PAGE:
Conjunction fallacy II

And a follow-up on the follow-up. Here is an idea for how to quantify the conjunction fallacy experimentally. Present the subjects with the standard “Linda” story:

Linda is thirty-one years old, single, outspoken, and very bright. She majored in philosophy. As a student, she was deeply concerned with issues of discrimination and social justice, and also participated in antinuclear demonstrations.

But now, instead of asking them to choose the more probable outcome from the two standard options, (1) Linda is a bank teller (2) Linda is a bank teller and is active in the feminist movement, why not ask them to select from a longer list:

  1. Linda is a bank teller.
  2. Linda is a bank teller and is active in the feminist movement.
  3. Linda is a bank teller and is active in the feminist movement and had a lesbian experience in college.
  4. Linda is a bank teller and is active in the feminist movement and had a lesbian experience in college and owns cats.
  5. Linda is a bank teller and is active in the feminist movement and had a lesbian experience in college and owns cats and is overweight.

What is the conjunction size at which the subject begins to realize that increasing the specificity of the outcome is making it less likely?


6 thoughts on “Conjunction fallacy II

  1. What are you trying to measure, the imprecision of language? Get a book of quotations for that.

    I don’t think there’s a widespread “conjunction fallacy:” if your choices are (A) Linda is a bank teller and may or may not be a feminist or (B) Linda is a bank teller and definitely a feminist, you’d get somewhere near 100% answering A. (If not, then that’s actually newsworthy.)

    What might be a real thing is a “correlation fallacy.” Construct some question where the choices are Pr[A,B] more, less, or equal to Pr[A] Pr[B] when the story details give no indication. But even then, people’s priors come into play: if all the women’s college graduates in Philosophy you know are lesbians (my wife notwithstanding), then it’s hardly _irrational_ to use that information in your choice.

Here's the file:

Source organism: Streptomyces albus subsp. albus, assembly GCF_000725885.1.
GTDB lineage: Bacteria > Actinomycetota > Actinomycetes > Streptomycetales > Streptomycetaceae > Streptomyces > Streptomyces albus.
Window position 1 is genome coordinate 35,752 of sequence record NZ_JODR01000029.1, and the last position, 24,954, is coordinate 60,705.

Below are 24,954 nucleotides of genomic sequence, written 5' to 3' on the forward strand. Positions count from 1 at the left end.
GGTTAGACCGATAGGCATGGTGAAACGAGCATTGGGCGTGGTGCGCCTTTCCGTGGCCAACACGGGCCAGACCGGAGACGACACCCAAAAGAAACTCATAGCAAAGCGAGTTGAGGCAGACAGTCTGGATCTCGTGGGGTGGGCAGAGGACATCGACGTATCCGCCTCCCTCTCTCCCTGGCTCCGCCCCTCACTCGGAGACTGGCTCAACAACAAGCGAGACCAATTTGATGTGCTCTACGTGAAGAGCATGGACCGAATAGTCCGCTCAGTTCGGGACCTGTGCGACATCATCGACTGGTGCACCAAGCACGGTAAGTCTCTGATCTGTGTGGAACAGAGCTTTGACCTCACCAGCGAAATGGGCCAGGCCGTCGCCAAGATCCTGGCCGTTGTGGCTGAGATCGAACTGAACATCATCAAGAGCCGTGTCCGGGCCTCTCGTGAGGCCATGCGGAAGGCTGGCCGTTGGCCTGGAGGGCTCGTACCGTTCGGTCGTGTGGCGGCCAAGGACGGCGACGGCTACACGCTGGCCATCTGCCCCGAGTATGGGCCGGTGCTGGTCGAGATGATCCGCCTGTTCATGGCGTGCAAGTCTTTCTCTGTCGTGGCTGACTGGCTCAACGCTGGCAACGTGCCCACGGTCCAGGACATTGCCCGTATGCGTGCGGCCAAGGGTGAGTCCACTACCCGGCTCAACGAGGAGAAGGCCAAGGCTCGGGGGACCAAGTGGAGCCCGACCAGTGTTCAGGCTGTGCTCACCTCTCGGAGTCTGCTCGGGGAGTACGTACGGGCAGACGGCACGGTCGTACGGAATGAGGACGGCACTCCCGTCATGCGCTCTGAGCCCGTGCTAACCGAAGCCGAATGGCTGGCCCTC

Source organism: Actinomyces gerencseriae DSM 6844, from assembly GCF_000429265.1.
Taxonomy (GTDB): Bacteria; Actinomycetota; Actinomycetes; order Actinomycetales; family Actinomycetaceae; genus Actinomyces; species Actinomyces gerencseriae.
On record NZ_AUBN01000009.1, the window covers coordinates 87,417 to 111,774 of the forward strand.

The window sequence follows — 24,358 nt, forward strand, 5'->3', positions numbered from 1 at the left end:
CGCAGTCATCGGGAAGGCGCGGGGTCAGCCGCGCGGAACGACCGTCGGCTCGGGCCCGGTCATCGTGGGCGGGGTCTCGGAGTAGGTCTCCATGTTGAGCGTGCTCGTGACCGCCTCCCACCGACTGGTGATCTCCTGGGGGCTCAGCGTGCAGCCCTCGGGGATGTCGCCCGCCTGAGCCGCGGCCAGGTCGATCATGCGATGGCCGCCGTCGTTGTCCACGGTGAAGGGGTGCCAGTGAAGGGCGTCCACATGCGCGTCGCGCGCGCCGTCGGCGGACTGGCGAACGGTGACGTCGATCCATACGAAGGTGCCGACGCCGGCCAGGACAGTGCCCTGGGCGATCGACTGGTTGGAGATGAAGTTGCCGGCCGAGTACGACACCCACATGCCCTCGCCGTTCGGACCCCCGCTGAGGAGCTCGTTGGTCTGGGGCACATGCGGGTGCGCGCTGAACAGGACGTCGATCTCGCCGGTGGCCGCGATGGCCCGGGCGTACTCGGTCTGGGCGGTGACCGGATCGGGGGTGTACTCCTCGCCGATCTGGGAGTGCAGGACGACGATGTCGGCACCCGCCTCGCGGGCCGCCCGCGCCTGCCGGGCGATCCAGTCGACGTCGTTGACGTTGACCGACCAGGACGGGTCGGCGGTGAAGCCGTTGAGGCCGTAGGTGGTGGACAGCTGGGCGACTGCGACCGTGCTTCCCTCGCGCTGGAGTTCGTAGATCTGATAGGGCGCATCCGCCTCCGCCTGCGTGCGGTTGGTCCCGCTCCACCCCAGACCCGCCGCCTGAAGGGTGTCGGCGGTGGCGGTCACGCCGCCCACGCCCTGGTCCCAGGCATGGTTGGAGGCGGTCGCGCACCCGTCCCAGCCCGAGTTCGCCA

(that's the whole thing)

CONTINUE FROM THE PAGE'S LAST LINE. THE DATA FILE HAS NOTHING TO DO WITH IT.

2. The point of my proposed experiment was to see how long it takes before the subject catches on. We know from experiments that when presented just 1 and 2, many people rank 2 as more probable. What about {1,2,3}, and so on?


  3. This “layering” argument doesn’t validate Kahnemann/Twersky, since many people will interpret the options so as to be mutually exclusive (as this makes the Q & A most efficient and informative). If the progression goes

    1. bank teller,
    2. bank teller and Hillary Clinton voter in 2016 election,
    3. bank teller and Clinton voter and lesbian cat lady

    the winner will be 2 understood as ( bank teller + Clintonite + not a lesbian-cat-lady) since catlady (3) and Trump voter (1) are both relatively rare conditional on the given information.

    i.e. option number N is taken to mean “member at level N but no higher level of the progression”, and the respondent then considers probability distributions on a 3-element set.


  4. I think there is a fully general psychological hypothesis here, which is that people are statistical (not logical) inference engines. When provided with more and more data on Linda that all correlate with degree of feminism, people start to estimate her position on their personal intuitive scale of feminism, and they most naturally think of and share with others the output of their thinking in the form of an estimate of her position (or confidence interval, Bayesian-like hyperdistribution, etc, stated in less formal terms) on that scale. It’s “lazy evaluation”, so they don’t make precise what they think until presented with the list of options, and the result becomes dependent on the list, but fundamentally they are trying to share the estimate. So Kahnemann’s question is naturally interpreted as a literal request for Maximum Likelihood decision between a list of mutually exclusive options; to interpret it otherwise people have to leave the cognitive framework they use constantly and successfully, and re-situate the question in the artificially learned setting of propositional/sentential logic.


    1. Yes, I find this plausible. As I said in an earlier post, if you ask the average person “What’s the opposite of ‘always’?” they’ll blurt out “Never!”, which is logically the wrong answer (when interpreting ‘the opposite’ as logical negation).


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